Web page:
Regression & Down Syndrome

Down syndrome regression disorder (DSRD), also referred to as regression, is a rare but serious disorder that occurs in some adolescents and young adults with Down syndrome. Regression is used to describe the loss of skills an individual has previously learned. These skills can be daily living, language, movement, or social skills. The loss is often sudden and occurs over a period of weeks to months. Since DSRD may be caused by a variety of factors, the first priority is to determine the most likely cause. Individuals who are younger than 10 years or older than 30 years are very rarely diagnosed with DSRD. If these individuals are experiencing regression-like symptoms, a close look at all other factors must be taken before giving the diagnosis of DSRD. You can download our Down Syndrome Disorder Checklist under the 'NDSS Resources' tab at the bottom of the page. In 2022, a group of medical experts with experience treating regression in patients with Down syndrome gathered to create the first criteria for diagnosing DSRD. These criteria provide guidance to physicians and families who do not have access to specialists in DSRD. There are eight clusters of symptoms linked to regression, and some are broken down into specific examples. Individuals who are experiencing four or more of the eight symptom clusters are considered “possible” cases of DSRD, meaning further investigation is needed. Individuals who have seven or eight of the eight symptom clusters are considered “probable” cases, meaning they are likely to receive a diagnosis of DSRD if no other cause can be found.

Download the PDF here

three individuals with Down syndrome smiling


  • Behavioral changes
    • Eating much more or less than usual 
    • Confusion or disorientation 
    • Laughing or crying at inappropriate times 
    • Frequent changes in mood or rapid fluctuations between happiness, sadness, or anger 
  • Changes in thinking and processing of information
    • Decreased visible emotions and empathy 
    • Lack of motivation and engagement 
    • Difficulty starting or finishing tasks 
    • Worsening memory 
  • Loss of functional and social skills
    • Loss/worsening of previously learned skills like self-feeding, toileting, or dressing 
    • Decreased social interaction with friends, family, classmates, or coworkers 
    • Decreased eye contact 
    • Repetitive hand or body movements with no clear purpose 
  • New seizures or neurological deficits determined by a physician (weakness, slurring of speech) 
  • Difficulty sleeping or sleeping at irregular times 
  • Language difficulties
    • Difficulty producing or understanding speech 
    • Increased difficulty with reading 
    • No longer speaking or speaking only in a whisper 
  • Irregular movements
    • Lack of movement (sometimes with stiff and rigid muscles) 
    • Very slow movements or an unusual walking/running gait pattern 
  • Mental health symptoms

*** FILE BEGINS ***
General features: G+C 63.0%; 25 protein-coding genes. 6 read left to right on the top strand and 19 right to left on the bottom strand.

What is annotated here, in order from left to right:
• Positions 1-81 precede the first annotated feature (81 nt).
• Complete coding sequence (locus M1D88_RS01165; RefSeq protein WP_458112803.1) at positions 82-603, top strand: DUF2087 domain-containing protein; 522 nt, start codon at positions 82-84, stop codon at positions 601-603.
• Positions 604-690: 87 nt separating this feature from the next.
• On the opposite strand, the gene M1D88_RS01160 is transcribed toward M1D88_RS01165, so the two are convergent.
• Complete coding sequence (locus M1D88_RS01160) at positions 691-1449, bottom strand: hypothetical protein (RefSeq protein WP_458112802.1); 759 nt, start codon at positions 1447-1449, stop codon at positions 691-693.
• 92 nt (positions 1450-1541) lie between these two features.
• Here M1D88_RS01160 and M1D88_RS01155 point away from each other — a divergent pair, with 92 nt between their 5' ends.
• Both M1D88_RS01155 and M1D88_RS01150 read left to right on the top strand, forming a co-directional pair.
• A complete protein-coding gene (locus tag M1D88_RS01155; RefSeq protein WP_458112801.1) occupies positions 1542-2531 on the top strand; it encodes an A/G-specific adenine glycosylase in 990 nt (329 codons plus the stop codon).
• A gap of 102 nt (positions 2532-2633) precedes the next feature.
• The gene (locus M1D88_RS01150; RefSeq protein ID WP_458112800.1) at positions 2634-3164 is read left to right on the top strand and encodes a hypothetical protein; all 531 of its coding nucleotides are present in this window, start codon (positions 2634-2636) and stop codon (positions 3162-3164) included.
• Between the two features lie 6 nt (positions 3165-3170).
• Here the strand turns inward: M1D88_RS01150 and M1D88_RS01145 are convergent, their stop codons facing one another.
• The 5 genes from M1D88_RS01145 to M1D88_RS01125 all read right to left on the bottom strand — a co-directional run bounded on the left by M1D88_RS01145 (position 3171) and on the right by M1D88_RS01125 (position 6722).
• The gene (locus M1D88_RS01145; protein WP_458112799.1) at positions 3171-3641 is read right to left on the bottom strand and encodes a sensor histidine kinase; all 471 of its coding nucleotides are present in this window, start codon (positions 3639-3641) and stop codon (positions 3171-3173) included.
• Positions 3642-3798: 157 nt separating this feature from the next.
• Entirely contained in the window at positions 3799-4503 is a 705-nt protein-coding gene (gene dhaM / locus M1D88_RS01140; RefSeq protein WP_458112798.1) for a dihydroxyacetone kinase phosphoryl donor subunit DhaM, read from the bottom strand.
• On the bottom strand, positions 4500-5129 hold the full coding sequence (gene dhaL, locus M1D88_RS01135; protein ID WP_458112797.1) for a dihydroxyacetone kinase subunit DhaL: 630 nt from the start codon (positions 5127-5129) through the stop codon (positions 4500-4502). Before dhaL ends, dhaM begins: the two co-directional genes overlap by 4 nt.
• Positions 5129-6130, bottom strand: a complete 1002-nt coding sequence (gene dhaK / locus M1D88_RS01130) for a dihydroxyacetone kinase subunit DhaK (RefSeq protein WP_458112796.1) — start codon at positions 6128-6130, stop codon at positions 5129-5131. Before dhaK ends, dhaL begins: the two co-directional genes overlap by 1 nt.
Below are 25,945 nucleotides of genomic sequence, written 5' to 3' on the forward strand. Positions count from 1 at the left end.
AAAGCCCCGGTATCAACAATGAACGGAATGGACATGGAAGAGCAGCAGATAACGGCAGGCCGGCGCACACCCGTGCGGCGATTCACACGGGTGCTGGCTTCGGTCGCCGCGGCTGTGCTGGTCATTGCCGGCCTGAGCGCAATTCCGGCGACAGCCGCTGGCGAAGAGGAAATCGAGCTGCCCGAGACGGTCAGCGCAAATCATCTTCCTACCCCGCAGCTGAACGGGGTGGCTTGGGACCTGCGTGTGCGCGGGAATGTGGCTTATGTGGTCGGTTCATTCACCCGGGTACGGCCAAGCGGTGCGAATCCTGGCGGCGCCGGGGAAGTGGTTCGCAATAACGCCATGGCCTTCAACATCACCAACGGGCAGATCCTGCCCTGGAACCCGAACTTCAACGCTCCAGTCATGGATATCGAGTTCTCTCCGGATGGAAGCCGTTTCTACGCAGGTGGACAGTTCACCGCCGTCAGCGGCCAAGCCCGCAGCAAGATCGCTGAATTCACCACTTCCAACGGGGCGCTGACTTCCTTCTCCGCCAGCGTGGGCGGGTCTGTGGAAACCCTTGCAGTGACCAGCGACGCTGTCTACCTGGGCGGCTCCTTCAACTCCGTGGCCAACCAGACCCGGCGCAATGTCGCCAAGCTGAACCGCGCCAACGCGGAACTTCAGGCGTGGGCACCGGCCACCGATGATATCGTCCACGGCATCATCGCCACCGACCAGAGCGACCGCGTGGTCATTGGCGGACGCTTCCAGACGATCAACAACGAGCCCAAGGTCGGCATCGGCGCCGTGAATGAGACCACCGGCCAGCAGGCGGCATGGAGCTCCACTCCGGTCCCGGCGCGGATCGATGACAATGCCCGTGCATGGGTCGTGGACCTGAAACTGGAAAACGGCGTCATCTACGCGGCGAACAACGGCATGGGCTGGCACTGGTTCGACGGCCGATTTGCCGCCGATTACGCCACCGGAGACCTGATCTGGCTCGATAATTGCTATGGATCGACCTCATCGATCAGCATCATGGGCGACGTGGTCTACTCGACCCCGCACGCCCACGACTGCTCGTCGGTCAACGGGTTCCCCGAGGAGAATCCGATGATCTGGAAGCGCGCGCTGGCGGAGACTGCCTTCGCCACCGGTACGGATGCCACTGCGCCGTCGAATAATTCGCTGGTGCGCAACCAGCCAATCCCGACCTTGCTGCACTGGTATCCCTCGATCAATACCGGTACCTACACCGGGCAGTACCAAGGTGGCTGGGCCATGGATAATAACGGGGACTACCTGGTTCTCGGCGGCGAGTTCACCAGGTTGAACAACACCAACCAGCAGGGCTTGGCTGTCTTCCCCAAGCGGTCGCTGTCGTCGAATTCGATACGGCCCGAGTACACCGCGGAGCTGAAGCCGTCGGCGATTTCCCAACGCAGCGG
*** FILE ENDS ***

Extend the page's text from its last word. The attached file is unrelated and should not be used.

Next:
• New or worsened anxiety 
    • Delusions (untrue beliefs) or visual hallucinations (seeing things that are not there) 
    • Derealization (feeling detached from surroundings) or depersonalization (feeling of observing oneself from outside the body) 
    • Obsessive-compulsive tendencies such as lining up items, only talking about specific topics of interest, or difficulty tolerating changes in routine 
    • Aggression or agitation toward others 


There is currently no one-size-fits-all treatment for regression, and every patient requires a unique and personalized treatment plan. However, once you and your doctor have determined the most likely cause of the regression, the best treatment options can be discussed.  

  • It is recommended that you seek consultation with experts who work in a multi-disciplinary team and include psychiatrists, neurologists, and/or a provider who is familiar with treating individuals with Down syndrome and regression.  

  • If the regression is found to be due to a medical issue such as a psychiatric diagnosis, obstructive sleep apnea, inflammation or infection in the brain, vitamin deficiency, or toxin exposure, treating the issue may reduce the symptoms of regression.  

  • The most commonly used treatments in persons with DSRD include benzodiazepines, antidepressants, antipsychotics, immunotherapy, and electroconvulsive therapy. Although many of these treatments are used in other conditions, in DSRD they are often used for symptom control.  

It is important to remember every patient is likely to have a different treatment plan and what works for one patient may not always be the best intervention for you or your loved one.  


Santoro JD, Patel L, Kammeyer R, Filipink RA, Gombolay GY, Cardinale KM, Real de Asua D, Zaman S, Santoro SL, Marzouk SM, Khoshnood M, Vogel BN, Tanna R, Pagarkar D, Dhanani S, Ortega MdC, Partridge R, Stanley MA, Sanders JS, Christy A, Sannar EM, Brown R, McCormick AA, Van Mater H, Franklin C, Worley G, Quinn EA, Capone GT, Chicoine B, Skotko BG and Rafii MS (2022) Assessment and Diagnosis of Down Syndrome Regression Disorder: International Expert Consensus. Front. Neurol. 13:940175. doi: 10.3389/fneur.2022.940175